As a result of her family’s Capo business, which claims to endorsees such as James Taylor, Vince Gill and Sugarland, the family constantly travelled on tours and festivals across the country.


From her first visit to Nashville in 2005, a place she would soon call hang her hat, Amber found her musical home and heritage. She shelved deep into the music of her idols such as Bob Dylan, Robert Johnson, Leadbelly (to name but a few) and through their sound discovered her own.


After a few years gigging around the music mecca that is Nashville, Amber’s sonic journey took her halfway across the world, where she formed a professional and marital relationship with Australian producer and Golden Guitar winner Matt Fell (Sara Storer, John Williamson, Graeme Connors etc.). This new partnership, in her new home of Sydney, has exploded into an exciting and distinct musical force.


Currently halfway through the recording of her debut album, Amber and Matt have created a live performance far from the standard acoustic, two guitar, two singers set up. Through the use of down and dirty baritone guitars, looping and an array of percussion and drums, the music coming through the speakers sounds like the work of a band rather than a duo.


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The Cruisin’ Deuces were born out of a love of traditional Honky-tonk, Western Swing and Rockabilly music. Hailing from Sydney’s Inner West, the boys blend the southern twang of Telecasters with crying steel guitars and driving bass. The Rev. Dr. Z’s (lead guitar) soulful voice and burning solos blend with the mournful wail of the pedal steel and bring the sounds of Texas, Memphis and Nashville to Sydney for a hootenanny you’ll never forget.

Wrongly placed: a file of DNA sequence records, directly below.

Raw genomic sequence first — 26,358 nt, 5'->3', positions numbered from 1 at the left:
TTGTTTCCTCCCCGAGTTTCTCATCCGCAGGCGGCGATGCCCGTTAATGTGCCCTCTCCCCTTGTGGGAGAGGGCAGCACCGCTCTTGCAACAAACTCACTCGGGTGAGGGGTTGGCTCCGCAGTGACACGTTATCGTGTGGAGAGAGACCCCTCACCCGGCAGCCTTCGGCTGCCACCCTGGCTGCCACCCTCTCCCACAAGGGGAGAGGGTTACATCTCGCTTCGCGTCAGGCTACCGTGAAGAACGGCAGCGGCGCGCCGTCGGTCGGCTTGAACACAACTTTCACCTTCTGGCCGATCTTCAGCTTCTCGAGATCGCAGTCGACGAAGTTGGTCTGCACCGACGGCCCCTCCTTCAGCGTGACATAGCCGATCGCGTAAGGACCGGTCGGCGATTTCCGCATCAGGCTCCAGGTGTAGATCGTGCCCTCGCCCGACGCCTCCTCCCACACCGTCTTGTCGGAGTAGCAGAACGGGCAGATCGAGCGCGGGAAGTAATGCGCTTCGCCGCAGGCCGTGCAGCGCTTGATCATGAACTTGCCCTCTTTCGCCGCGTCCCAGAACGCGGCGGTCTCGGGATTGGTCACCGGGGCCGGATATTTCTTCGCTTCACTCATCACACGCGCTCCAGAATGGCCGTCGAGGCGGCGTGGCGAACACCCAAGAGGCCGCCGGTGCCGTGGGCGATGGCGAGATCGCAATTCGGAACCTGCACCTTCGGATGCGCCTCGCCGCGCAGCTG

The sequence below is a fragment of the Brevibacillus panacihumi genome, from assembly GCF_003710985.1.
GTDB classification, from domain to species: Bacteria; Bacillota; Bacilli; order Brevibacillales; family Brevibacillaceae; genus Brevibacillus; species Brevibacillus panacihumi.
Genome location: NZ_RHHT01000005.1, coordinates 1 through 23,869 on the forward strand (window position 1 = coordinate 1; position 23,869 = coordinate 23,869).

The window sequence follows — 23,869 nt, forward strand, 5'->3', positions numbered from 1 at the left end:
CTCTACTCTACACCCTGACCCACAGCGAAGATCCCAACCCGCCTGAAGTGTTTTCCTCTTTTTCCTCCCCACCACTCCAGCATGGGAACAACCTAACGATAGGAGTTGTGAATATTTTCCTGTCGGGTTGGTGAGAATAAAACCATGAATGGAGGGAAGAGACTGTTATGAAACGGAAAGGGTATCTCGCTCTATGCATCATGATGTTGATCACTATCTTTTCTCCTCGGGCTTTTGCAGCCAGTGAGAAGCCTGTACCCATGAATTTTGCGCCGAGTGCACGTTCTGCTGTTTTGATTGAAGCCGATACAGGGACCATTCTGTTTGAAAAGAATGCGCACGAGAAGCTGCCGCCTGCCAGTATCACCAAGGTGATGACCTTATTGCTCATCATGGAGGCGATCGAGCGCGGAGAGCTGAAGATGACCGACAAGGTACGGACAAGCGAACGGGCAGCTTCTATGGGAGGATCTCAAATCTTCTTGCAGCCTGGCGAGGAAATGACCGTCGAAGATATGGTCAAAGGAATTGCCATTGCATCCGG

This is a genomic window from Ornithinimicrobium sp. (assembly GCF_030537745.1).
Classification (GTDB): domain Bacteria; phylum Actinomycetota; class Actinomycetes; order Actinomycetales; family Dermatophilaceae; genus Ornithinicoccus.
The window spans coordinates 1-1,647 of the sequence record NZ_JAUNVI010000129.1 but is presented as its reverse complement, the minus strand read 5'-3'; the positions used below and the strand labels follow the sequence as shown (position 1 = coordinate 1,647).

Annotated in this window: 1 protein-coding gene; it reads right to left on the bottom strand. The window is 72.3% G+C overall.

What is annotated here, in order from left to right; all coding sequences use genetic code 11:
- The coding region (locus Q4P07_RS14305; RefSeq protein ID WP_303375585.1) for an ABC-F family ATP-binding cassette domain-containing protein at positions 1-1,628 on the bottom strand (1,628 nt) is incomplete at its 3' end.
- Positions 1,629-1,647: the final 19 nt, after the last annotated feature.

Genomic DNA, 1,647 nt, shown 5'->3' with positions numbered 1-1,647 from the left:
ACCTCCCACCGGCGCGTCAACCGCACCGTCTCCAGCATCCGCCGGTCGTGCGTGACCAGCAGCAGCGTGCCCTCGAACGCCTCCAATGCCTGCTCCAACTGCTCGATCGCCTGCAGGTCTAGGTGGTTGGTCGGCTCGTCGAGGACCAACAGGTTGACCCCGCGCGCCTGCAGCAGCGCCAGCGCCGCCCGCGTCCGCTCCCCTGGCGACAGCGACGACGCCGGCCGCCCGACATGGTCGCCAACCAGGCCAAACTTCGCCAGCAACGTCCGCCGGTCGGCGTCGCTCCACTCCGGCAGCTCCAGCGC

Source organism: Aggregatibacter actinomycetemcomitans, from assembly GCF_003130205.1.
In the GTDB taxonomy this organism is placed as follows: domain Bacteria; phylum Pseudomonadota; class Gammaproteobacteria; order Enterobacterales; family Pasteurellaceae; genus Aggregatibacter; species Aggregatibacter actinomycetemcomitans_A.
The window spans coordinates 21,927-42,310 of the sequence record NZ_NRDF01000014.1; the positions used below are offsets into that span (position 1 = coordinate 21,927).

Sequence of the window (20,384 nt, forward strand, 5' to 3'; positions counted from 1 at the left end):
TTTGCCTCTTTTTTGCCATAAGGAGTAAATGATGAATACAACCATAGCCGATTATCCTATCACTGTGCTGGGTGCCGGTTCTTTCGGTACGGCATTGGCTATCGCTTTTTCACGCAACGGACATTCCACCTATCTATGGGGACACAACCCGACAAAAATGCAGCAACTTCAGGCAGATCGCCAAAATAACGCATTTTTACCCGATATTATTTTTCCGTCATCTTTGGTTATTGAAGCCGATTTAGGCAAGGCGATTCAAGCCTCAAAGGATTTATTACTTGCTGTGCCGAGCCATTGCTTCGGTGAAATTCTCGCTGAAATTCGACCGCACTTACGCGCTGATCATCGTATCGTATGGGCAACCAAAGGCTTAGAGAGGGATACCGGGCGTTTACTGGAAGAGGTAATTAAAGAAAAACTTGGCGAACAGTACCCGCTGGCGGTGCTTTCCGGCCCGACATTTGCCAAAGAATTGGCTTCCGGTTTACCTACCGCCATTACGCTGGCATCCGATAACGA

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GOLDHEIST - March 17th

Where words fail, music speaks – a mantra which is encapsulated in the work of GOLDHEIST (aka Hester Fraser), charming audiences as a Finalist for two years running in the Toyota Busking Championships at the Tamworth Country Music Festival, and Winner of the prestigious People’s Choice Award in 2016.


But it’s not all singing in the streets for GOLDHEIST. Her songs tell stories of love, life and adventure, painting vibrant pictures of the Australian bush, current affairs and events, not to mention a few broken hearts. In early 2014, she toured NSW with her debut release Dust, raising funds and awareness for drought in rural areas. This lead to further drought relief performances through Centacare New England North West, followed by appearances at the Quirindi Music Festival, RAW Visionary Melbourne, and a mini-tour to Byron Bay and Murwillumbah. She was the winner of BalconyTV Producers Pick for her live video performance of Wild Things on the rooftop of Sydney Harbour YHA, and in 2015, two GOLDHEIST songs were included in the soundtrack for independent feature film Beijing Being, which was selected for the 39th  Montreal World Film Festival and the NYC Independent Film Festival.


Following the death of her grandfather, the late Right Honourable Malcolm Fraser, she wrote and released The Camellia Tree, a musical tribute to his life and legacy. The subsequent media campaign, widespread radio play, and performance on The Morning Show helped to raise funds and awareness for the Asylum Seeker Resource Centre. This is an ongoing project to which GOLDHEIST lends her voice and her art, contributing to the call for changes to Australia’s controversial policies towards displaced peoples seeking asylum.